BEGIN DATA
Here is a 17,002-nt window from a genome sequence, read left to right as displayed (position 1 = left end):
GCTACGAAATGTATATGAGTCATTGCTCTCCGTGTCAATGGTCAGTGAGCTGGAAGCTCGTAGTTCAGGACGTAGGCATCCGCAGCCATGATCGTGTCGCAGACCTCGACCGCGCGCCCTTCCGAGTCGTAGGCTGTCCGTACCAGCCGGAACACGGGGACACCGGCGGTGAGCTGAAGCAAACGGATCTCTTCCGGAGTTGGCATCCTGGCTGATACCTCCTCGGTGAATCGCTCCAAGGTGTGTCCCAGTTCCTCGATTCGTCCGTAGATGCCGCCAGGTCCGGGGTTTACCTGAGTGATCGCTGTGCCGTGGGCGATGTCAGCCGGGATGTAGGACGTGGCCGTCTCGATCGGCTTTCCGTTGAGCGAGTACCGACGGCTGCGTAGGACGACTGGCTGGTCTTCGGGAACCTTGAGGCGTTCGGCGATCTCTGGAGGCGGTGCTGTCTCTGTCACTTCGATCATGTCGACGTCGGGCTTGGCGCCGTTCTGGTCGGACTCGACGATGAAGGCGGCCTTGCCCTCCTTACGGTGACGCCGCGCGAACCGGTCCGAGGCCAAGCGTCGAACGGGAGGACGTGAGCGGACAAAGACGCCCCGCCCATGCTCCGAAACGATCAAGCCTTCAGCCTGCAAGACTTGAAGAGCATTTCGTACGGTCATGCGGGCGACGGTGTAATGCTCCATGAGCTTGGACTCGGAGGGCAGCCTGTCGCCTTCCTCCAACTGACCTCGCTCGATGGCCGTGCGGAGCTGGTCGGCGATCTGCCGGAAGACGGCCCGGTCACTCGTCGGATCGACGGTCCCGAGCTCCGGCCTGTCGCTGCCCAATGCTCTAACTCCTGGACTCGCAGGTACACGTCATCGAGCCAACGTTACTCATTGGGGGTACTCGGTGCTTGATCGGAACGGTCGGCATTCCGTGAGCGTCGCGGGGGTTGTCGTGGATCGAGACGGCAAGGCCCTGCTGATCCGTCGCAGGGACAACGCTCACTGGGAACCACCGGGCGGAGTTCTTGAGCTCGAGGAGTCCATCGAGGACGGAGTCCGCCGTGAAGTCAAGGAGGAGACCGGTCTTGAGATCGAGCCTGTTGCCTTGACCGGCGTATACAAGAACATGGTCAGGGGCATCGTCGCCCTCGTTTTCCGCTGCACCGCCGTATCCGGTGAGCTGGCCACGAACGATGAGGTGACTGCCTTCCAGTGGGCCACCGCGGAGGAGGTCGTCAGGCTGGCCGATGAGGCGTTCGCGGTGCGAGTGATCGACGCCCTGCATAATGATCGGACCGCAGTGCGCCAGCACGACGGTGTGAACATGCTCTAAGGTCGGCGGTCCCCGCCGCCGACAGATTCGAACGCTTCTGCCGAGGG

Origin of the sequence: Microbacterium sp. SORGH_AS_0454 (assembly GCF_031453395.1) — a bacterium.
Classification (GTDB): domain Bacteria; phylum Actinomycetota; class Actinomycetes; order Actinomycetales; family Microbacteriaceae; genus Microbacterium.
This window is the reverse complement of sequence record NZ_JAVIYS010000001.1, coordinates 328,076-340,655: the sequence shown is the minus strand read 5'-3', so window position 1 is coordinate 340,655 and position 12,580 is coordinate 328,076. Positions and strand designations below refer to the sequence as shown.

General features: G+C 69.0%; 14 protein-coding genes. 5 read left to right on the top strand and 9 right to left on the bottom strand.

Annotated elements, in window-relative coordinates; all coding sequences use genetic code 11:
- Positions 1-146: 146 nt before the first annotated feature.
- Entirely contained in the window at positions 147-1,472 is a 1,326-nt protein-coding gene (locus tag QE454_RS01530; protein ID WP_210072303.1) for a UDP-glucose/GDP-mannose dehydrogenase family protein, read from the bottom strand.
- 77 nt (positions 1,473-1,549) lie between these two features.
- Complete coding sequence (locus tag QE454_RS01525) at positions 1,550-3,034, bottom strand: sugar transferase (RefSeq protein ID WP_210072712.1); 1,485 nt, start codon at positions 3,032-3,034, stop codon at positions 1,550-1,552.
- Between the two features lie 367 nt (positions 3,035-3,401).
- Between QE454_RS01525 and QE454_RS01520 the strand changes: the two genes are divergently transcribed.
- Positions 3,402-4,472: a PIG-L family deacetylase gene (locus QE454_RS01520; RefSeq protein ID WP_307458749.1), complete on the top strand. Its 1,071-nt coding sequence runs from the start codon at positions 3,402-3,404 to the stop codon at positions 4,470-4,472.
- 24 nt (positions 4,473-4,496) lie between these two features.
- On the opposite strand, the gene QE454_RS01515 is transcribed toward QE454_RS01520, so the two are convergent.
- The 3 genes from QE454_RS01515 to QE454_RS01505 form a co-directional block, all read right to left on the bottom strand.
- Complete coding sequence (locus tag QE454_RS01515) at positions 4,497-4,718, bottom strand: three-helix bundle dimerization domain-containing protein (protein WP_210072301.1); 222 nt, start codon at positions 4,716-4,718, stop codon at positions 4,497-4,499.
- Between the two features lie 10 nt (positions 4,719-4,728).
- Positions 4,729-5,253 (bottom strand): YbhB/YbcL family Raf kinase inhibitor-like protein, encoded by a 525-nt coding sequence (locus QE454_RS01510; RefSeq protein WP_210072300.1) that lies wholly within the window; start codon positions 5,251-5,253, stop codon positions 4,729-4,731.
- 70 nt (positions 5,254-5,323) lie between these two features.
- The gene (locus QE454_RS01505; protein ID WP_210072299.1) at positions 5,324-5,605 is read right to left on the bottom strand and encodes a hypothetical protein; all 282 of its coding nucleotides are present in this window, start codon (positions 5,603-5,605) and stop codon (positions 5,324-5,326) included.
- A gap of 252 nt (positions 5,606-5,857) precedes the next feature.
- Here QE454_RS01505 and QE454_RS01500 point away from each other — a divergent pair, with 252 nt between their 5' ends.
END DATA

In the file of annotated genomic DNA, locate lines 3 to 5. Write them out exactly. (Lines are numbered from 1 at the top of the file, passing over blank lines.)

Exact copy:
Origin of the sequence: Microbacterium sp. SORGH_AS_0454 (assembly GCF_031453395.1) — a bacterium.
Classification (GTDB): domain Bacteria; phylum Actinomycetota; class Actinomycetes; order Actinomycetales; family Microbacteriaceae; genus Microbacterium.
This window is the reverse complement of sequence record NZ_JAVIYS010000001.1, coordinates 328,076-340,655: the sequence shown is the minus strand read 5'-3', so window position 1 is coordinate 340,655 and position 12,580 is coordinate 328,076. Positions and strand designations below refer to the sequence as shown.